What Is The Difference Between LTL and FTL? |

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What Is The Difference Between LTL and FTL?

In front of you is a shipment eagerly awaiting delivery to a lucky customer. One obstacle stands in your way as you ask yourself, “Do I ship Less Than Truckload or Full Truckload?!” Every decision you make while getting your products from point A to point B is an important one in determining your business’ success. This step in the process breaks down into only two options – phew!

LTL Shipping Defined

When using ground freight services as your mode of shipping, Less Than Truckload is the option that caters to smaller volumes, meaning your product will not fill an entire truck on its own. Along with your shipment, a truckload capacity is filled by a variety of customer’s smaller shipments. Essentially, you are sharing the mode of transportation, and in addition, sharing the cost! LTL proves to be a budget-friendly option due to the nature of sharing: rather than pay for unused space, you pay only for the area that your products require, and travel time.

Naturally, choosing LTL as your shipment option can pose several concerns. Sharing a truck means an amalgam of products with different destinations. Delivery times therefore take a hit, in comparison to FTL. LTL freights make multiple stops and experience any number of unpacks and repacks. In addition to extended delivery times, the rearrangement of cargo could mean an unhappy fate for any sensitive or fragile products. If your products can withstand the test of repetitive handling and your delivery times are flexible, then LTL is an option that will leave your accountant smiling.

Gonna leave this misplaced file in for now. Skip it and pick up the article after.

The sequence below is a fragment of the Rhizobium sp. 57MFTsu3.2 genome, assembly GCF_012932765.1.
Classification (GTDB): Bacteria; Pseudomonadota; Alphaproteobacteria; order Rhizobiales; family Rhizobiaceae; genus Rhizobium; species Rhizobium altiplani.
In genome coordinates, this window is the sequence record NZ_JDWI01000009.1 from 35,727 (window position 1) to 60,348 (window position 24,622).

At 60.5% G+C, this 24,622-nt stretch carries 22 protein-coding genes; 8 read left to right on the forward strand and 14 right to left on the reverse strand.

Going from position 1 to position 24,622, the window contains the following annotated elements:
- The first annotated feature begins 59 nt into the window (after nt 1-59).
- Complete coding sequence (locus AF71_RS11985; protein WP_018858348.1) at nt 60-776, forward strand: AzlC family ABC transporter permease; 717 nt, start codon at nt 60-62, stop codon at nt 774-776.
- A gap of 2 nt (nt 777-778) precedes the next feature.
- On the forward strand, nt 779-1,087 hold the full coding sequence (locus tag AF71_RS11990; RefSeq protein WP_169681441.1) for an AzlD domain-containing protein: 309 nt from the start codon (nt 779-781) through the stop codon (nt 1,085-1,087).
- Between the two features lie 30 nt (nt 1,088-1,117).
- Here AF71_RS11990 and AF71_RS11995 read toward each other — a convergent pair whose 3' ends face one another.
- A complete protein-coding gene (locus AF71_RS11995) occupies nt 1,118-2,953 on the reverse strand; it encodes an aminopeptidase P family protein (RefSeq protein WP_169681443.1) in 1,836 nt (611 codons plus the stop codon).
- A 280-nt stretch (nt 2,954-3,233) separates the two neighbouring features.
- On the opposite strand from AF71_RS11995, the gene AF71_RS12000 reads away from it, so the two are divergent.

What about FTL Shipping?

The spoiled cousin of LTL — Full Truckload means that a freight is contracted to one person at a time. The decision to ship FTL could be made for several reasons. Either you have enough product to fill an entire truck, a tight timeline, or you are taking preemptive measures to ensuring the safety of your fragile and high risk products. This option follows a direct route from point A to point B since it is only your product, with one destination. Forget about unpacks and repacks! FTL will get your shipment to wherever it is headed faster than LTL – that is for sure.

Is it worth it to pay more for FTL? I don’t want my products to be damaged.

Any business ensuring their customers safe and speedy delivery of their products is expected to have this concern. Both LTL and FTL are fine options for shipping, and it comes down to your businesses needs and preferences. Different cycles in your business’ year may require LTL vs FTL and vice-versa. While FTL may provide you peace of mind, if it isn’t possible based on your budget, then go for LTL. Do your research on different carriers and make an educated decision on the provider you choose.